"Mental stimulation, or exerting our brains in various ways intellectually, may tone up our memory performance, protect us from future decline in brain function, and may even lead to new brain-cell growth in the future!"
Even rats do better in stimulating environments. In experiments, the ones with toys and treadmills grew new brain cells, had more synapses, ran faster through mazes and generally appeared more intelligent than rats in ordinary laboratory cages.
"Continual, lifelong mental stimulation is healthy for human brains as well," continues Small. "Mentally and physically active people over age 65 have been found to have higher IQ test scores and higher blood flow into the brain compared with those who remain inactive over a four-year period."
Geriatrics researchers are up to their lab rats in work on memory, impotence, menopause, baldness, wrinkles, obesity, deafness, muscle loss, bone loss, cholesterol buildup and general aches and pains. But these relatively conventional research directions, while promising, aren't the sort of thing that fires up visions of godlike immortality.
For that you want the revolution described by the National Science Foundation and the Department of Commerce in a July report. It points to the four rapidly evolving and intertwining "GRIN" technologies: genomics, robotics, information and nano-engineering. Together they hold the potential of "a tremendous improvement in human abilities, societal outcomes and quality of life," the report says.
"The human body will be more durable, healthy, energetic, easier to repair, and resistant to many kinds of stress, biological threat and (the) aging process," the report states.
That's why the inventor and author Ray Kurzweil, 54, is personally eating very few carbohydrates and fats, taking more than a hundred supplements and trying not to be too big of a nag to others his age. But he almost can't help himself.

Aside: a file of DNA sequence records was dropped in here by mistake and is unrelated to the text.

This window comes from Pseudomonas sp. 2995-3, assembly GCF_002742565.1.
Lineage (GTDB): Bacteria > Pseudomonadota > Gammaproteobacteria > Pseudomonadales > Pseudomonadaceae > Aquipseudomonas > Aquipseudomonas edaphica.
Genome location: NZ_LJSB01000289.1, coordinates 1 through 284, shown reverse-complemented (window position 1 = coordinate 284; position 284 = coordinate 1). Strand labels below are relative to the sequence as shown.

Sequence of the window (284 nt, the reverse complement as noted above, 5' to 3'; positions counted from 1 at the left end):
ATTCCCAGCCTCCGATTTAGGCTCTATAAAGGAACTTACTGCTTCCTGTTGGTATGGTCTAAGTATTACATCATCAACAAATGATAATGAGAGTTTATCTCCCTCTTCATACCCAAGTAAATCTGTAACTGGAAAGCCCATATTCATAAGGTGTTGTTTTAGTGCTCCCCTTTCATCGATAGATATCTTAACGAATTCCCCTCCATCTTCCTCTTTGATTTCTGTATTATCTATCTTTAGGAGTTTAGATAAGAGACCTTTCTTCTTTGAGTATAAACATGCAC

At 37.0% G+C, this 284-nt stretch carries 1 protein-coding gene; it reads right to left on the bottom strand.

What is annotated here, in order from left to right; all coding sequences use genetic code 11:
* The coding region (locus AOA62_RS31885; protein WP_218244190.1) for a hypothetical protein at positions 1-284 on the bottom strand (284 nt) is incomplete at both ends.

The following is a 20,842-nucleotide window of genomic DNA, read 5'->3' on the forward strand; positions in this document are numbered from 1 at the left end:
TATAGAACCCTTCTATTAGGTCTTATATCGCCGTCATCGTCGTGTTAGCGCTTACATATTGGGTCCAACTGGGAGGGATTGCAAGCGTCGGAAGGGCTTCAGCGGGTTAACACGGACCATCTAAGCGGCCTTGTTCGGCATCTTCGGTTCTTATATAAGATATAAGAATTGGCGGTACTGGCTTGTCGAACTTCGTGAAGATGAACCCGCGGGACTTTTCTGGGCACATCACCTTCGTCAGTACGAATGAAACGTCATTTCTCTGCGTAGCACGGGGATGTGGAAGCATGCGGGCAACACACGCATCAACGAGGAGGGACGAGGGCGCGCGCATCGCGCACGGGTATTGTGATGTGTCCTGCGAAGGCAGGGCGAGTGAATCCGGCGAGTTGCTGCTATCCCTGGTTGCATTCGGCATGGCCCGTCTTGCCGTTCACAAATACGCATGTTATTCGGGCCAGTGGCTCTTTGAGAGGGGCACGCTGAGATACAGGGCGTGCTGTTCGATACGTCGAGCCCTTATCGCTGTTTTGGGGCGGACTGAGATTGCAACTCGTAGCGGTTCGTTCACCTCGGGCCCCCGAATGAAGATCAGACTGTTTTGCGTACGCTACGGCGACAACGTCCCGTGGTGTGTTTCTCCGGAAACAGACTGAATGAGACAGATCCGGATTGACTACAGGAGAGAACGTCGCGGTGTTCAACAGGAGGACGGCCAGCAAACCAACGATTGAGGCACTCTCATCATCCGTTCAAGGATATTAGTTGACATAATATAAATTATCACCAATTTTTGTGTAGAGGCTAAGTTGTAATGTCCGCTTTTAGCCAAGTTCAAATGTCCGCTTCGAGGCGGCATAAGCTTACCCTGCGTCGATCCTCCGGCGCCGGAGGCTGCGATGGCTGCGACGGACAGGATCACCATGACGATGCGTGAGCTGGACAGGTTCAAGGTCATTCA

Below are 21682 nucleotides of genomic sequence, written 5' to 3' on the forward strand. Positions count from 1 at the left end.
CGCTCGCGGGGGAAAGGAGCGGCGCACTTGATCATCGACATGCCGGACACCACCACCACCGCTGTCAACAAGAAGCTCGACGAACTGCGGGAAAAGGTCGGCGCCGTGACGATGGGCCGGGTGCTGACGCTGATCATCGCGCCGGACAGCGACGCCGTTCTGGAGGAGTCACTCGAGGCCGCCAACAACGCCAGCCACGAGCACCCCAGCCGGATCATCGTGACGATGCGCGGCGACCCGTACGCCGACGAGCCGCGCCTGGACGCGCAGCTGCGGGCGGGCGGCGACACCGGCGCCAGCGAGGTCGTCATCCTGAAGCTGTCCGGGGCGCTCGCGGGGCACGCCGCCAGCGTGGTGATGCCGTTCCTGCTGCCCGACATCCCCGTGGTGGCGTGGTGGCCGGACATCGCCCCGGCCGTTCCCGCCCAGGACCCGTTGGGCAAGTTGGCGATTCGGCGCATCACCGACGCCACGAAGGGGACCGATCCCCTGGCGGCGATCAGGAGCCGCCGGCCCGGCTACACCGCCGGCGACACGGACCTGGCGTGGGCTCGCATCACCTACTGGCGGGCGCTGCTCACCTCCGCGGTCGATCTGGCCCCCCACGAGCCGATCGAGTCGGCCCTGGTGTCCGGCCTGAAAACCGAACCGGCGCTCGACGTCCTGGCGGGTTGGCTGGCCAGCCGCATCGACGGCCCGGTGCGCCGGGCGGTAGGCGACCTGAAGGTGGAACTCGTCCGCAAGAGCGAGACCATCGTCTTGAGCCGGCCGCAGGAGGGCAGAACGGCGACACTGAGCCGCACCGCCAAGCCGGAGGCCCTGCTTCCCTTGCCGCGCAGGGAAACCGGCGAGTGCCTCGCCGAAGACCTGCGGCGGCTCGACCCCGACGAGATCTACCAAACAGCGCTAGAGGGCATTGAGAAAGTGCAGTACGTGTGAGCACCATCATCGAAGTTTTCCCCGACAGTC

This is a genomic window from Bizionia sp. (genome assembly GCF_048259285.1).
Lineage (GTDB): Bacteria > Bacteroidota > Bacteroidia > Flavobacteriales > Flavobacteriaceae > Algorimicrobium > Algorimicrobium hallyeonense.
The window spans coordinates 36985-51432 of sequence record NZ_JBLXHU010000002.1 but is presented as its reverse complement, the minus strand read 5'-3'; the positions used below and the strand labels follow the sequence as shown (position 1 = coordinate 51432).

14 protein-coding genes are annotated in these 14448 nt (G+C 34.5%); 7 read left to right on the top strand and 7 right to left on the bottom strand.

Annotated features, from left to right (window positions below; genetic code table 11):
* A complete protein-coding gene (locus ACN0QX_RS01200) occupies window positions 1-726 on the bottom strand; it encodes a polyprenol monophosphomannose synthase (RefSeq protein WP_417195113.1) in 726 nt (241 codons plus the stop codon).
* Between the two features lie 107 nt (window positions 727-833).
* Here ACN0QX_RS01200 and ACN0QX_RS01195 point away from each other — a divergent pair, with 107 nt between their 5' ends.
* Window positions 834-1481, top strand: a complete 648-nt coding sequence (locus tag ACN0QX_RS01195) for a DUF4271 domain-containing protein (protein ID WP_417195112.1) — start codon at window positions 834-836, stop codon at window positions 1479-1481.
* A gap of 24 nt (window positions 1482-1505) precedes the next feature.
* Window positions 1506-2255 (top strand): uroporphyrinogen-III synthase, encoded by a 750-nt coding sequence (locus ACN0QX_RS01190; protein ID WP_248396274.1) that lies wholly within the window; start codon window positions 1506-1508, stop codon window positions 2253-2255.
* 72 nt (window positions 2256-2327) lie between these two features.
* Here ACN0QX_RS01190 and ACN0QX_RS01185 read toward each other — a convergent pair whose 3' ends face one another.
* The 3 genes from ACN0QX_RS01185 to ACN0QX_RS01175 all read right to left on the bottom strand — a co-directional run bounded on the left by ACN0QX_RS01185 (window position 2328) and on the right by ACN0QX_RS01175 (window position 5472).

"If I look at my kids — kids in their teens, 20s or even 30s — unless they have unusual problems, a decade or two from now they will be young and the revolutions will be in full force. They don't have to do a lot to benefit from really radical life extensions," Kurzweil says.
"The oblivious generation is my own. The vast majority are going to get sick and die in the old-fashioned way. They don't have to do that. They're right on the cusp," he maintains.
Like many others, he sees biotechnologies within the decade that will, for example, allow us to regrow our tissues and organs, prevent hardening of the arteries and cure diabetes. Beyond 10 years he sees technologies that will allow us to supplement our red and white blood cells with little robotic devices that are hundreds of times faster.
"Our biological systems are really very inefficient, not optimally engineered," he says. A well-designed blood system, he says, will allow you to "run an Olympic sprint for 16 minutes without taking a breath."
He also sees us replacing our gastrointestinal system with an engineered one that would allow us to eat as much of anything as we want, for sociability and pleasure, while our new gut "intelligently extracts nutrients from food" and trashes the rest. "Our whole GI system is pretty stupid. It stores too much fat," he says.
"There's always risks, but I really envision living through this century and beyond, and it does give me a sense of the possibilities. I am not looking to slow down 10 years from now and be happy if I make it to 80. It's liberating. I envision doing things and being different kinds of people that the normal model of human wouldn't allow," says Kurzweil.
But to get there, you've got to take care of yourself now, he insists.